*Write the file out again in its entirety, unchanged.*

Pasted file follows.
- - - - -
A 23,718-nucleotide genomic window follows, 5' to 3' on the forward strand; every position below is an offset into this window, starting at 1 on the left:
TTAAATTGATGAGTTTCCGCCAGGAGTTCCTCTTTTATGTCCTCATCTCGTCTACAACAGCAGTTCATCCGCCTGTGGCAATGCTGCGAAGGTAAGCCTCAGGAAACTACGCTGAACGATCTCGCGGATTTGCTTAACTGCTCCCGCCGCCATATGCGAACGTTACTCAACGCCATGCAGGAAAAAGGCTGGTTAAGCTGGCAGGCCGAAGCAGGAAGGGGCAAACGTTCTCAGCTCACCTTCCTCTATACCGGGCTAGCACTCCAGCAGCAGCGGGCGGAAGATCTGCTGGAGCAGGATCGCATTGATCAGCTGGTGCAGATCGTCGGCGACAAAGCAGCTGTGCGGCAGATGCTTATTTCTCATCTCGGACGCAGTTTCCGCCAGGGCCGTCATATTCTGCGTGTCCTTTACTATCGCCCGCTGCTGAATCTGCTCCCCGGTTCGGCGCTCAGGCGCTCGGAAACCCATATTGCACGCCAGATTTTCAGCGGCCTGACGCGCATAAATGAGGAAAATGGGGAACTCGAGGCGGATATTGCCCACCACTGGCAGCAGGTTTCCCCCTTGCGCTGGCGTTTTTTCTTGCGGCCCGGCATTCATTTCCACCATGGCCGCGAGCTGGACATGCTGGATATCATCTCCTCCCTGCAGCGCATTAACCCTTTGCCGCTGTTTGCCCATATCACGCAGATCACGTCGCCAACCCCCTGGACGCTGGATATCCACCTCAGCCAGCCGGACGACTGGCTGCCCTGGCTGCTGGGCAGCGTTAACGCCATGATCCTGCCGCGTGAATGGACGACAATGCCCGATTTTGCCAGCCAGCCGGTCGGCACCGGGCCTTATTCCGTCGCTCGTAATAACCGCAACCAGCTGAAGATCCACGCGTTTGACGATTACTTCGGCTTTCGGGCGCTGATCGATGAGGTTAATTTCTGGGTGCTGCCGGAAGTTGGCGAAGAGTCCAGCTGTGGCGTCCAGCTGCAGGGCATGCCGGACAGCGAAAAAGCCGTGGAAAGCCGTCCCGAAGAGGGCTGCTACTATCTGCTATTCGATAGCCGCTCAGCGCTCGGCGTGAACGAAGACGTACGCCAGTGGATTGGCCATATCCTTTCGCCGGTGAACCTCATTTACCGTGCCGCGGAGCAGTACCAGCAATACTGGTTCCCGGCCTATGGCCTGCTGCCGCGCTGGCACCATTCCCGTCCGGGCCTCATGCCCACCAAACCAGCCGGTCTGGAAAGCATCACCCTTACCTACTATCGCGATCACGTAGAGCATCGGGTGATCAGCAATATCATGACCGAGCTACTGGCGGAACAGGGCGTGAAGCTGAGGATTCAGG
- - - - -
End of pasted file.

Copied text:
A 23,718-nucleotide genomic window follows, 5' to 3' on the forward strand; every position below is an offset into this window, starting at 1 on the left:
TTAAATTGATGAGTTTCCGCCAGGAGTTCCTCTTTTATGTCCTCATCTCGTCTACAACAGCAGTTCATCCGCCTGTGGCAATGCTGCGAAGGTAAGCCTCAGGAAACTACGCTGAACGATCTCGCGGATTTGCTTAACTGCTCCCGCCGCCATATGCGAACGTTACTCAACGCCATGCAGGAAAAAGGCTGGTTAAGCTGGCAGGCCGAAGCAGGAAGGGGCAAACGTTCTCAGCTCACCTTCCTCTATACCGGGCTAGCACTCCAGCAGCAGCGGGCGGAAGATCTGCTGGAGCAGGATCGCATTGATCAGCTGGTGCAGATCGTCGGCGACAAAGCAGCTGTGCGGCAGATGCTTATTTCTCATCTCGGACGCAGTTTCCGCCAGGGCCGTCATATTCTGCGTGTCCTTTACTATCGCCCGCTGCTGAATCTGCTCCCCGGTTCGGCGCTCAGGCGCTCGGAAACCCATATTGCACGCCAGATTTTCAGCGGCCTGACGCGCATAAATGAGGAAAATGGGGAACTCGAGGCGGATATTGCCCACCACTGGCAGCAGGTTTCCCCCTTGCGCTGGCGTTTTTTCTTGCGGCCCGGCATTCATTTCCACCATGGCCGCGAGCTGGACATGCTGGATATCATCTCCTCCCTGCAGCGCATTAACCCTTTGCCGCTGTTTGCCCATATCACGCAGATCACGTCGCCAACCCCCTGGACGCTGGATATCCACCTCAGCCAGCCGGACGACTGGCTGCCCTGGCTGCTGGGCAGCGTTAACGCCATGATCCTGCCGCGTGAATGGACGACAATGCCCGATTTTGCCAGCCAGCCGGTCGGCACCGGGCCTTATTCCGTCGCTCGTAATAACCGCAACCAGCTGAAGATCCACGCGTTTGACGATTACTTCGGCTTTCGGGCGCTGATCGATGAGGTTAATTTCTGGGTGCTGCCGGAAGTTGGCGAAGAGTCCAGCTGTGGCGTCCAGCTGCAGGGCATGCCGGACAGCGAAAAAGCCGTGGAAAGCCGTCCCGAAGAGGGCTGCTACTATCTGCTATTCGATAGCCGCTCAGCGCTCGGCGTGAACGAAGACGTACGCCAGTGGATTGGCCATATCCTTTCGCCGGTGAACCTCATTTACCGTGCCGCGGAGCAGTACCAGCAATACTGGTTCCCGGCCTATGGCCTGCTGCCGCGCTGGCACCATTCCCGTCCGGGCCTCATGCCCACCAAACCAGCCGGTCTGGAAAGCATCACCCTTACCTACTATCGCGATCACGTAGAGCATCGGGTGATCAGCAATATCATGACCGAGCTACTGGCGGAACAGGGCGTGAAGCTGAGGATTCAGG